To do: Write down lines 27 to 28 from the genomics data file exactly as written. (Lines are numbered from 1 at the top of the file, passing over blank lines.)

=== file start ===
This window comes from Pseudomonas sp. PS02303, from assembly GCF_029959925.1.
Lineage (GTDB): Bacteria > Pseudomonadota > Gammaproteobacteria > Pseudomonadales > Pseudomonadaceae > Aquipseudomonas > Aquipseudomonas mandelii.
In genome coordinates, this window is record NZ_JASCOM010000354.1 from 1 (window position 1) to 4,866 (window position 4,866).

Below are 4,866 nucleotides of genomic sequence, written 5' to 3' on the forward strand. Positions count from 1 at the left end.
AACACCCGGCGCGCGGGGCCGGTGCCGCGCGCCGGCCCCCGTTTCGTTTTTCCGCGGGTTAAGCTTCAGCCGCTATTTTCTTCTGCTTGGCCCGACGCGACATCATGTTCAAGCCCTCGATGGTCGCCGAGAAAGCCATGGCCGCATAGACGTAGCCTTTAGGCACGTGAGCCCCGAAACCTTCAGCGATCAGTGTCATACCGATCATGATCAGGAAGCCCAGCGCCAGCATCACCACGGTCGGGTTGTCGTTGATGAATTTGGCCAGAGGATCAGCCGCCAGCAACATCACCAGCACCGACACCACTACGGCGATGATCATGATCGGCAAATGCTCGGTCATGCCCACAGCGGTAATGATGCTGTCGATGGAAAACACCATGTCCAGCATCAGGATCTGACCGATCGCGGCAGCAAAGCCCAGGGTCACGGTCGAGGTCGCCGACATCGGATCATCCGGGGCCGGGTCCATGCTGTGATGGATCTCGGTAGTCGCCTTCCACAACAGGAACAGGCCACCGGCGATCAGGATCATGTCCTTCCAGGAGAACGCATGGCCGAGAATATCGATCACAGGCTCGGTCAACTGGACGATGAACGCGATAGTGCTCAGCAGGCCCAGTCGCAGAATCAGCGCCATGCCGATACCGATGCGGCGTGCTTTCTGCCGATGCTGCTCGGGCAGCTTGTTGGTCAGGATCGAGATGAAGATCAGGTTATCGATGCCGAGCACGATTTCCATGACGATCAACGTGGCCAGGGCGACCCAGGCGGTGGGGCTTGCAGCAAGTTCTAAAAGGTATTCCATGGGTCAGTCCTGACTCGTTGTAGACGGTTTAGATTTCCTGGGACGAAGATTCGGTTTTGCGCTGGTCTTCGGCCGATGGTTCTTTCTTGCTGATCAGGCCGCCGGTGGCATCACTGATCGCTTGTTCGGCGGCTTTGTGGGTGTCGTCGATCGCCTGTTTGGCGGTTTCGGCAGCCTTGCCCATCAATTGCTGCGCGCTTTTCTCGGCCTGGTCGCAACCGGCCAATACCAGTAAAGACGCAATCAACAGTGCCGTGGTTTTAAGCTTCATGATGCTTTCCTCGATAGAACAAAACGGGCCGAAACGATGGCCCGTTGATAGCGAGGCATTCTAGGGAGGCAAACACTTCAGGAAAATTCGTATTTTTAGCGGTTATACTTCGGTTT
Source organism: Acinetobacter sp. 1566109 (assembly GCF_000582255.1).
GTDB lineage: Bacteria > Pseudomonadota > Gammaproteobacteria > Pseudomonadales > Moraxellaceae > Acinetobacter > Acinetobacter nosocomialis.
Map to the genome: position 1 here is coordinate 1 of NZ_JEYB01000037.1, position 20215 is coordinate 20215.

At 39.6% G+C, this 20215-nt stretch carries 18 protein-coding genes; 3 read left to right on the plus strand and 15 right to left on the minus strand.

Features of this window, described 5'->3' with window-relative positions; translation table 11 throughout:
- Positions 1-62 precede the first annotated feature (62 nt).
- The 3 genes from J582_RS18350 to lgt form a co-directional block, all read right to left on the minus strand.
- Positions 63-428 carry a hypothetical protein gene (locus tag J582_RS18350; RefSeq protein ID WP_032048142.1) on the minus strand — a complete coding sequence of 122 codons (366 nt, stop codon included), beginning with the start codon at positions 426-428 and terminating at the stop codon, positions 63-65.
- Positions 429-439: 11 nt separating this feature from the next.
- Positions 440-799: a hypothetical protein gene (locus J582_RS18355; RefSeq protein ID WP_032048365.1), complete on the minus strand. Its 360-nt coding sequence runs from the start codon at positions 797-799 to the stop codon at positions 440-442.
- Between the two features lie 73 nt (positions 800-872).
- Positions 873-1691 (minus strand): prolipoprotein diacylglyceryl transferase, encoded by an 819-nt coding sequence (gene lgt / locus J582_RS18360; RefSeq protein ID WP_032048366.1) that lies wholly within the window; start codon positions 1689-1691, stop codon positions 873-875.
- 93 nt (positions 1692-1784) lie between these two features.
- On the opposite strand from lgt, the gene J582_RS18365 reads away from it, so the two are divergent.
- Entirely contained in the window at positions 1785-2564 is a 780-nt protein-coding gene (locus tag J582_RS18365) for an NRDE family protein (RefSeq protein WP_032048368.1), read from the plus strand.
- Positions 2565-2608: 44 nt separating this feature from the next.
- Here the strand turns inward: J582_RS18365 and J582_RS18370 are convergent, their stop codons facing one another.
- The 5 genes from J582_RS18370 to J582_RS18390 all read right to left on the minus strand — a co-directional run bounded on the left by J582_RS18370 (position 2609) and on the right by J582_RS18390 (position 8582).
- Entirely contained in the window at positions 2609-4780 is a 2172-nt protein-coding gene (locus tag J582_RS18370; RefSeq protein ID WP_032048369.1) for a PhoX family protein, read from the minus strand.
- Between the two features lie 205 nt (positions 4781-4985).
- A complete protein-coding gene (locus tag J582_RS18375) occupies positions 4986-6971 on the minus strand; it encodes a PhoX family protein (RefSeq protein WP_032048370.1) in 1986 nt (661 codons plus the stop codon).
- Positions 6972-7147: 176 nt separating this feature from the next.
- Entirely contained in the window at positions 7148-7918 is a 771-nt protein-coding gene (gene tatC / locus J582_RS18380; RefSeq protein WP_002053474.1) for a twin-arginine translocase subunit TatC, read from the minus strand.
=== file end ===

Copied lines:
- Positions 6972-7147: 176 nt separating this feature from the next.
- Entirely contained in the window at positions 7148-7918 is a 771-nt protein-coding gene (gene tatC / locus J582_RS18380; RefSeq protein WP_002053474.1) for a twin-arginine translocase subunit TatC, read from the minus strand.